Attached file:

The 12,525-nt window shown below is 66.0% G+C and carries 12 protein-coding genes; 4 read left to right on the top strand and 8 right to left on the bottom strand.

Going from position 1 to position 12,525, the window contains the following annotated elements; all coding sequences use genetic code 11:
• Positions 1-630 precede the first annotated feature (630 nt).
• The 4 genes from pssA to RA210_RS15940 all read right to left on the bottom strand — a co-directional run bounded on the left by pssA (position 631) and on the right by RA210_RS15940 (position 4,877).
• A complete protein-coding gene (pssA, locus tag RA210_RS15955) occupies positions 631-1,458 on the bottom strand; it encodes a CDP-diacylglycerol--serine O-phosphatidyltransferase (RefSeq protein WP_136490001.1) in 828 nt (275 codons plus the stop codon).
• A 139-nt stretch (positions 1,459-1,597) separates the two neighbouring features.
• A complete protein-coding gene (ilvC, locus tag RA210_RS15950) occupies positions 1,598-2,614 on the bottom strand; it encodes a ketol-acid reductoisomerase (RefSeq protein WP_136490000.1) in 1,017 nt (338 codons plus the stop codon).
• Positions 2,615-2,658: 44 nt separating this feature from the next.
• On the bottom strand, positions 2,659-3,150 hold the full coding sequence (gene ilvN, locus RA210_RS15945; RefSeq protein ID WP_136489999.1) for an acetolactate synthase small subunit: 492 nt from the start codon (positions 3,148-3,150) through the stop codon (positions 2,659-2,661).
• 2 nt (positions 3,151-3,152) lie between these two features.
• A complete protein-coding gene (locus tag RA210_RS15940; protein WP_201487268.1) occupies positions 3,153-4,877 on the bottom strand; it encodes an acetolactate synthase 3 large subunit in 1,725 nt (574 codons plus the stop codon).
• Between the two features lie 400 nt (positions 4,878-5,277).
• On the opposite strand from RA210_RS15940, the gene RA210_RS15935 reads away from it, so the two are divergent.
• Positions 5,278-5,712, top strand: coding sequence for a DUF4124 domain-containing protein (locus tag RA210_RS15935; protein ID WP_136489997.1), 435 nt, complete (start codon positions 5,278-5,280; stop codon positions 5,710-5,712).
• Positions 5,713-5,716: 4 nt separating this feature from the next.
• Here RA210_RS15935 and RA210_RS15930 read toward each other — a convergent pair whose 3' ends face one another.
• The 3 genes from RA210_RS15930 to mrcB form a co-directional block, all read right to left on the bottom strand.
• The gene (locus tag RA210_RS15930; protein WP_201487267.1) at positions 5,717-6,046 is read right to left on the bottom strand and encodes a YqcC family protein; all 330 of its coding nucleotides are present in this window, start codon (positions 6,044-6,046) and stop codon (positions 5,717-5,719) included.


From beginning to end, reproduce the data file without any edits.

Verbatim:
The 12,525-nt window shown below is 66.0% G+C and carries 12 protein-coding genes; 4 read left to right on the top strand and 8 right to left on the bottom strand.

Going from position 1 to position 12,525, the window contains the following annotated elements; all coding sequences use genetic code 11:
• Positions 1-630 precede the first annotated feature (630 nt).
• The 4 genes from pssA to RA210_RS15940 all read right to left on the bottom strand — a co-directional run bounded on the left by pssA (position 631) and on the right by RA210_RS15940 (position 4,877).
• A complete protein-coding gene (pssA, locus tag RA210_RS15955) occupies positions 631-1,458 on the bottom strand; it encodes a CDP-diacylglycerol--serine O-phosphatidyltransferase (RefSeq protein WP_136490001.1) in 828 nt (275 codons plus the stop codon).
• A 139-nt stretch (positions 1,459-1,597) separates the two neighbouring features.
• A complete protein-coding gene (ilvC, locus tag RA210_RS15950) occupies positions 1,598-2,614 on the bottom strand; it encodes a ketol-acid reductoisomerase (RefSeq protein WP_136490000.1) in 1,017 nt (338 codons plus the stop codon).
• Positions 2,615-2,658: 44 nt separating this feature from the next.
• On the bottom strand, positions 2,659-3,150 hold the full coding sequence (gene ilvN, locus RA210_RS15945; RefSeq protein ID WP_136489999.1) for an acetolactate synthase small subunit: 492 nt from the start codon (positions 3,148-3,150) through the stop codon (positions 2,659-2,661).
• 2 nt (positions 3,151-3,152) lie between these two features.
• A complete protein-coding gene (locus tag RA210_RS15940; protein WP_201487268.1) occupies positions 3,153-4,877 on the bottom strand; it encodes an acetolactate synthase 3 large subunit in 1,725 nt (574 codons plus the stop codon).
• Between the two features lie 400 nt (positions 4,878-5,277).
• On the opposite strand from RA210_RS15940, the gene RA210_RS15935 reads away from it, so the two are divergent.
• Positions 5,278-5,712, top strand: coding sequence for a DUF4124 domain-containing protein (locus tag RA210_RS15935; protein ID WP_136489997.1), 435 nt, complete (start codon positions 5,278-5,280; stop codon positions 5,710-5,712).
• Positions 5,713-5,716: 4 nt separating this feature from the next.
• Here RA210_RS15935 and RA210_RS15930 read toward each other — a convergent pair whose 3' ends face one another.
• The 3 genes from RA210_RS15930 to mrcB form a co-directional block, all read right to left on the bottom strand.
• The gene (locus tag RA210_RS15930; protein WP_201487267.1) at positions 5,717-6,046 is read right to left on the bottom strand and encodes a YqcC family protein; all 330 of its coding nucleotides are present in this window, start codon (positions 6,044-6,046) and stop codon (positions 5,717-5,719) included.